Thursday, November 20, 2014

Part 42: "Sample Floor Plan, Part of First Level"

Part 42 of a comparison of Holmes' manuscript with the published Basic Set rulebook. Turn to page 40 of your 'Blue Book' (page 39 for the 1st edition) and follow along... 


In the published Holmes Basic rulebook, the Sample Cross-Section of Levels ('Skull Mountain') is at the bottom right of page 38 (1st edition) or 39 (2nd or 3rd edition). At the top left of the next page is the header "Sample Floor Plan, Part of First Level". This is followed by several paragraphs of DM advice:

This header never made sense to me because this guidance has no reference to a "part of first level". I thought it might possibly refer to the Sample Dungeon, but that begins near the end of the next page and has a complete first level map. Now, via the Holmes Manuscript, this header is made clear: it refers to an extra sample map that Holmes included in the manuscript right after the Sample Cross-Section. 

The bottom of page 109 of the Manuscript has Holmes' Sample Cross-Section, which was shown in the previous post. The top of the next page has the following map:

Click for a larger view

The map is then followed by the same text as in the published rulebook shown above. So TSR cut out Holmes map, but left unchanged the header that referred to it. TSR added a differently phrased entry in the table of contents: "Sample Floor Plan Outline" (Holmes had no entry for this page); perhaps they meant to change it here as well. 

Why did Holmes include this map? In the manuscript, the last sentence on the previous page reads: "There should be several levels and each level should have access above and below and be made up of interlocking passages, stairs, closed rooms, secret doors, traps and surprises for the unwary". The first part of this sentence, describing the levels, is illustrated by way of the cross-section. The second map is meant to illustrate the second part, and shows each of the mentioned features: interlocking passages, stairs, closed rooms, secret doors, traps ("Pit") and surprises ("Green Slime"). The header and location suggest that it is part of the first level of the cross-section, although to my eye the location of the staircases don't match up. TSR may have cut this map because the Sample Dungeon maps shows many of the same features, though it lacks any traps indicated on the map.

So this gives us another addition to the handful of maps by Holmes. The style is similar to his other maps, particularly the labeling of the rooms by letter rather than number, which is also done on the map for the Zenopus Sample Dungeon.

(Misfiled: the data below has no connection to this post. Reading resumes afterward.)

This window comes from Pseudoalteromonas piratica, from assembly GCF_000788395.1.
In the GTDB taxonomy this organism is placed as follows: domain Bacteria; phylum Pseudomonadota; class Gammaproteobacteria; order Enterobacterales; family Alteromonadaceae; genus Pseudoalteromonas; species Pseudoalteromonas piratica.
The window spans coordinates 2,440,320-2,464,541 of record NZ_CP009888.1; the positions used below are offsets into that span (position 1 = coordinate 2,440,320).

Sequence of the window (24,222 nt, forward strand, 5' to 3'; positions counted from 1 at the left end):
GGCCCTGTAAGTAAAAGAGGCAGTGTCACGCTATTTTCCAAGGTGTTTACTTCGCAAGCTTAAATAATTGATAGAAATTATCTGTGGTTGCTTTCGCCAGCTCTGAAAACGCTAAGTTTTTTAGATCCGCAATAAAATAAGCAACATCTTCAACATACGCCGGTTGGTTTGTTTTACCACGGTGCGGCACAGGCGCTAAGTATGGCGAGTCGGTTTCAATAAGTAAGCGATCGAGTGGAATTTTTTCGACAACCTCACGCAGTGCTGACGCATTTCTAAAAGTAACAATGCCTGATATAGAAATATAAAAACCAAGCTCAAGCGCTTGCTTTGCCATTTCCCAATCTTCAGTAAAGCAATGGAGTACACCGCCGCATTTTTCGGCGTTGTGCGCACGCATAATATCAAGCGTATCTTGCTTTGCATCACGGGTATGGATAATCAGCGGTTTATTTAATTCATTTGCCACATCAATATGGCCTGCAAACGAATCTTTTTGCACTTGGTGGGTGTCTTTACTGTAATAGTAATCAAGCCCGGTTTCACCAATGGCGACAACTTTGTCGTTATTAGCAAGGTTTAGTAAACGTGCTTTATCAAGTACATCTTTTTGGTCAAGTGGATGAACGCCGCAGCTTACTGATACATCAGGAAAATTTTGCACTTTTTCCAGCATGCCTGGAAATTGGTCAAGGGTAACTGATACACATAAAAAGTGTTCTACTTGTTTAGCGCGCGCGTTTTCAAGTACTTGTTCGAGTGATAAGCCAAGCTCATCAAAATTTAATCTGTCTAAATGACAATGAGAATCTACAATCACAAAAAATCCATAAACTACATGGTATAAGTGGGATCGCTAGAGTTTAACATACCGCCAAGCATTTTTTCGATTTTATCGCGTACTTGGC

The Green Slime shown directly on the map fits with the advice given further down the page: "Ochre Jellies, Green Slime, Black Puddings, etc. are randomly distributed, without treasure, usually in corridors and passageways." This sentence is from OD&D, Vol 3, page 7, so Holmes is here following the original's advice. Holmes also mentions pits as a type of trap in the text below. Holmes had several pits in the dungeon in his novel Maze of Peril, which is based on his D&D games with his sons, including a large one that leads from the surface down through the first level to a lower cavern.

Untitled Map from Fantasy Role-Playing Game by J. Eric Holmes, 1981
This is another sample map by Holmes, from his 1981 book, with these same two features:  a large circular pit in the middle of a corridor (this one with green slime in it - yikes!), and a corridor with a different member of the clean-up crew - a gelatinous cube - drawn directly on the map. This map is also similar in that it shows part of a first level, with corridors leading off the page. The map is untitled, and there's no other references to it in the text, but it's been dubbed "Halls of the Lizard King". The scan is by austrodavicus on OD&D Discussion, where there's a thread for it here.

There's a scan of the other map by Holmes from the same book here on Grognardia. This one goes with the Sample Dungeon in the book, The Eye of Arzaz, which is accompanied by a brief introductory RPG. It also has a large oval pit in one room, and the rooms are again lettered.

Continue on to Part 43: "Zap! You're Dead!"
Or Go Back to Part 41: "Dungeon Mastering As a Fine Art"
Or Go Back to Start: The Holmes Manuscript


  1. Amazing that we have a floor plan for the first level of a Holmes dungeon!

    These provide many useful design pearls for one's own megadungeon...

    1. Yes. And unlike the Zenopus Sample Dungeon, this one has a stairway leading down to a lower level.